I am not Microsoft employee. The opinion is completely personal. Many thoughts are from last 5-7 years of using both open source in mix with large vendors as developer.
Monoculture is good:
My personal rule for ASP.NET is to give preference to Microsoft and do not choose 3rd party code (open source or not) unless there is no other choice. Monoculture is rewarding, because you are being carried by big vendor, and quantity of users repeating the same experience is any time large enough to get help and find workaround.
The problem with open source in 2012 is that it is not 2000 or 2005 anymore. Quantity of projects keeps growing, when quantity of users, adoptions, contributors is about the same as years ago. The audiences are stretched thin. Many interesting projects became stale, abandoned. There is no such thing as open source project budget. So when interest ends, there is nobody to honestly announce that support is over and shut the lights off. The projects never die to leave the public attention focus to something better and new. So open source will always keep growing and fragmenting. Having no feedback in form of monetary reward or financial death they are undying entities, existing for the sake of eternal glory.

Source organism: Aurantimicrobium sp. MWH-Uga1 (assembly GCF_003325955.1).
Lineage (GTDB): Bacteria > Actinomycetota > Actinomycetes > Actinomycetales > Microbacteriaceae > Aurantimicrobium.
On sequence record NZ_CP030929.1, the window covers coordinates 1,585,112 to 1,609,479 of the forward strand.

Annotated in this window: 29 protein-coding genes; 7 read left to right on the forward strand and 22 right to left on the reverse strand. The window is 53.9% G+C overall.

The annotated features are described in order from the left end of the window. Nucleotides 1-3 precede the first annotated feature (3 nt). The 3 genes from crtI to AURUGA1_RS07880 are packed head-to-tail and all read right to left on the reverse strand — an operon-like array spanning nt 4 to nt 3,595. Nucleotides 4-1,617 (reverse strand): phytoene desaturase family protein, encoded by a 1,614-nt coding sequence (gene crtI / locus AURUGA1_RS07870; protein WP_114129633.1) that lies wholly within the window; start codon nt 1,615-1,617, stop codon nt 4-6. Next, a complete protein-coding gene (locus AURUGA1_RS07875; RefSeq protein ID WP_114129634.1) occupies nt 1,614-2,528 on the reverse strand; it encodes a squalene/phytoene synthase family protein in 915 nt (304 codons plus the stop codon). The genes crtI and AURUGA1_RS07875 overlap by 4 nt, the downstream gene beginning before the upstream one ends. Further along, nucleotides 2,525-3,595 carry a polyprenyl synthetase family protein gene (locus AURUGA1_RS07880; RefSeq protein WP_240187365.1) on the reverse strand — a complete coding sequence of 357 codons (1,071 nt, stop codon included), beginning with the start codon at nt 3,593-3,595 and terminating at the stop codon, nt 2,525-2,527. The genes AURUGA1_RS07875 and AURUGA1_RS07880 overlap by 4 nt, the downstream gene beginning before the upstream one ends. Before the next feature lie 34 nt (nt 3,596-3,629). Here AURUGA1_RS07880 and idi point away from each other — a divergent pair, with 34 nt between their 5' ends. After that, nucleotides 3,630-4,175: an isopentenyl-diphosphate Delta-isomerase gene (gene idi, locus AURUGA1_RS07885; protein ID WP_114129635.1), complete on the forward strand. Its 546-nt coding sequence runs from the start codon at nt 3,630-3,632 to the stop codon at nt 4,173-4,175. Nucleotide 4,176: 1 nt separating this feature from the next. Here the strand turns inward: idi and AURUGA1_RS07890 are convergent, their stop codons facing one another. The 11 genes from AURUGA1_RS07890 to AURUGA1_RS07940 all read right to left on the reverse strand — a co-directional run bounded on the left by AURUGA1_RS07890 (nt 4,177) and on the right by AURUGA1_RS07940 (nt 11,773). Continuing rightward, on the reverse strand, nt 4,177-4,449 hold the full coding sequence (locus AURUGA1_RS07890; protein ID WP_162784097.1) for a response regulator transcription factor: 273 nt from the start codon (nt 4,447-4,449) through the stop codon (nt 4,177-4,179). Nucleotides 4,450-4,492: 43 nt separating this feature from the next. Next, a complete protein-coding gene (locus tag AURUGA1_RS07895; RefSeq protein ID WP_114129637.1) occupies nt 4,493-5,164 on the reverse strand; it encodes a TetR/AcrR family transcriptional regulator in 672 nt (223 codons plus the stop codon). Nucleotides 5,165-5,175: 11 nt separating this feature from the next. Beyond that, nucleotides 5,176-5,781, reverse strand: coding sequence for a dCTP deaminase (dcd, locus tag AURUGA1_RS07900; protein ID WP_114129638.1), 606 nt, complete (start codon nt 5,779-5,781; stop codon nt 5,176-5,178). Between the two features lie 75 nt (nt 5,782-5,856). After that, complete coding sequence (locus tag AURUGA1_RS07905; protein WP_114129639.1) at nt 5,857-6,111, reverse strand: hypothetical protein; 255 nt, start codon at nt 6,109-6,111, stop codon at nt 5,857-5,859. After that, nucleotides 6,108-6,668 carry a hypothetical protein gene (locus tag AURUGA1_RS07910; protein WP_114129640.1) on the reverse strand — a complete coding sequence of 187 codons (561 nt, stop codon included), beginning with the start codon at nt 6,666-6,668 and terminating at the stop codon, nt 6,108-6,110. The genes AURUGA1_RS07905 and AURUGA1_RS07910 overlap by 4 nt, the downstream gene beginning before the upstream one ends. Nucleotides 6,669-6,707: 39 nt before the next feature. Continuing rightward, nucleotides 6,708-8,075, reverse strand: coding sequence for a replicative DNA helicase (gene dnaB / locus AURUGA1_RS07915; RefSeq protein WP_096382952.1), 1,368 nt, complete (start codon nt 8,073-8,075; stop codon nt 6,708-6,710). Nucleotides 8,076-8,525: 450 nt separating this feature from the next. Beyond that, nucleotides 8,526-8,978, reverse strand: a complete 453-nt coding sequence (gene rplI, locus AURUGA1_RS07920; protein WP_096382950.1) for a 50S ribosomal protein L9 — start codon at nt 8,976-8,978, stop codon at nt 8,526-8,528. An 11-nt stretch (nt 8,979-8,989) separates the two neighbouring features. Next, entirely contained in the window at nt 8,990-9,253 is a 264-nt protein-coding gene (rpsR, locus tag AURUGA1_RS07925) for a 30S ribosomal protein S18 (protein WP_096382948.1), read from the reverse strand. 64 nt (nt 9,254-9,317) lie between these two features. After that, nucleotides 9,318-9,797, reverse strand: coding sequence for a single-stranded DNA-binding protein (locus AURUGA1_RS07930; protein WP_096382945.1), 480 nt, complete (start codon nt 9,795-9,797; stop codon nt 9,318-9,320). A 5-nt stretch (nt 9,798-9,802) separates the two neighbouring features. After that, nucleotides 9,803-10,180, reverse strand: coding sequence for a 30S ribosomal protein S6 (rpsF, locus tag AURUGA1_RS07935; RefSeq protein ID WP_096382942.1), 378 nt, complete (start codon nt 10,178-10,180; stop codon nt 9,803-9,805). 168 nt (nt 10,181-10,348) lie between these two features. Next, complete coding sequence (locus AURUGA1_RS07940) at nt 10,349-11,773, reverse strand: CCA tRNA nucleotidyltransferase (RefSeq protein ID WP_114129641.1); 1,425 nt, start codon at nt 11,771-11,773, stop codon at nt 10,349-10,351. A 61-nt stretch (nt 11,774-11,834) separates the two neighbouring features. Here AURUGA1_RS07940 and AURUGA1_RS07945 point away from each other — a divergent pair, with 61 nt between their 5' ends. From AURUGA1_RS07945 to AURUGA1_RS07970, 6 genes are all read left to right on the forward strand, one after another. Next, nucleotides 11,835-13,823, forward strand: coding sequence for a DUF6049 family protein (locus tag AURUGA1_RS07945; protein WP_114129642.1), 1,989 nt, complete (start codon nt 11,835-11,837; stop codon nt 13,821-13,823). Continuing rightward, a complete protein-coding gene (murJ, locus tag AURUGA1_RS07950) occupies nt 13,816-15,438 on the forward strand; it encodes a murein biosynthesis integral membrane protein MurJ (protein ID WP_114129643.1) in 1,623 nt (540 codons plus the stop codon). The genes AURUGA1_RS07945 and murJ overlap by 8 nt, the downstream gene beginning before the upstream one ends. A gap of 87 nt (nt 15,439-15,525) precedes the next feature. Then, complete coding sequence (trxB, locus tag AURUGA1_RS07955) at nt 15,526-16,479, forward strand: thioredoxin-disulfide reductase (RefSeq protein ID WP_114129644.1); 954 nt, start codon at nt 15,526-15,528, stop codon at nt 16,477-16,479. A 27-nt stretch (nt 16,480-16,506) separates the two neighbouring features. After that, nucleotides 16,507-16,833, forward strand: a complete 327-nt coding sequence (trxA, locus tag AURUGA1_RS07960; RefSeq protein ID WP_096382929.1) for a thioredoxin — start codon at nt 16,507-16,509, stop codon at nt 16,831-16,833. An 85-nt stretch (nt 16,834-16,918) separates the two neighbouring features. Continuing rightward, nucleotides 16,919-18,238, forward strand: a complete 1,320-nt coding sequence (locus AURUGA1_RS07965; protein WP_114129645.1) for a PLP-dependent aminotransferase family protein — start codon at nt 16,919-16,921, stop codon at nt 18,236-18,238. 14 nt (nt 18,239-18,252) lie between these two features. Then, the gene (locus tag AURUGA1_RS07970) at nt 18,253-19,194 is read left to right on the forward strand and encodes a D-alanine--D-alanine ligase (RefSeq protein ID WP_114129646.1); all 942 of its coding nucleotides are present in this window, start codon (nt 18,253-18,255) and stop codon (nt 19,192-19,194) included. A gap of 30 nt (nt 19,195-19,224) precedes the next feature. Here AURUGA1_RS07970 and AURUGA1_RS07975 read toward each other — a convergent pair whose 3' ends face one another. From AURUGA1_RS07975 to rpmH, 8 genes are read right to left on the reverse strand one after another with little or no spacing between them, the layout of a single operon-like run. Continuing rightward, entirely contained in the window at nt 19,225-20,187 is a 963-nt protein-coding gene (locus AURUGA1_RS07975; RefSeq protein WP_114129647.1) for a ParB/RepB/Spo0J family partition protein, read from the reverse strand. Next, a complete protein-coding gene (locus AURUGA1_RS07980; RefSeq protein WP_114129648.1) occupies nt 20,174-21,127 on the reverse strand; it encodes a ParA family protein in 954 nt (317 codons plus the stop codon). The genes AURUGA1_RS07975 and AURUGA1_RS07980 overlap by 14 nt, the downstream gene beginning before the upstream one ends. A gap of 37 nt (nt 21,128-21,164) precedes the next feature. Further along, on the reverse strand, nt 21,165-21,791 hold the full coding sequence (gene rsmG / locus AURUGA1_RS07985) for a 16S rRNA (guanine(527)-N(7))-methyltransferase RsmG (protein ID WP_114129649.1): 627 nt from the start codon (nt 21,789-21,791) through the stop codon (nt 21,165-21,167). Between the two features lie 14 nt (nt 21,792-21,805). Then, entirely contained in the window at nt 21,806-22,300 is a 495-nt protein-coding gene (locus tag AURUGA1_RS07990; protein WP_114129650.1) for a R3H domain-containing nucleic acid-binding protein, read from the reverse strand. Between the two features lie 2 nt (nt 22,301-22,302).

20 degrees of separation:
Every your adoption of new library separates you from mainstream, shifts you to minority of edge cases. After having 20 steps like choosing security configuration, using particular version, framework, plugin, etc. Your solution becomes a single globally unique combination of details. Googling will help only to proove how rare or unique the problem is. It is always some self serving problem, purely technical. Never even relevant to real business.
Quality comes from focus, money is irrelevant:
There is no stand off of commercial software vs open source. Whole community of devellopers is just one community as it always was. Large vendors simply have an advantage of aging the code longer, in better conditions, with broader audiences than open source groups.
Consensus: You asking if there is consensus. Possibly not. Unfortunately large amount of open source users are way too politicized. After all the open source is a social movement. Open source is immune to critique, because very often negative opinion will be perceived as anti-technological, personal attack. My personal consensus: stick to Microsoft.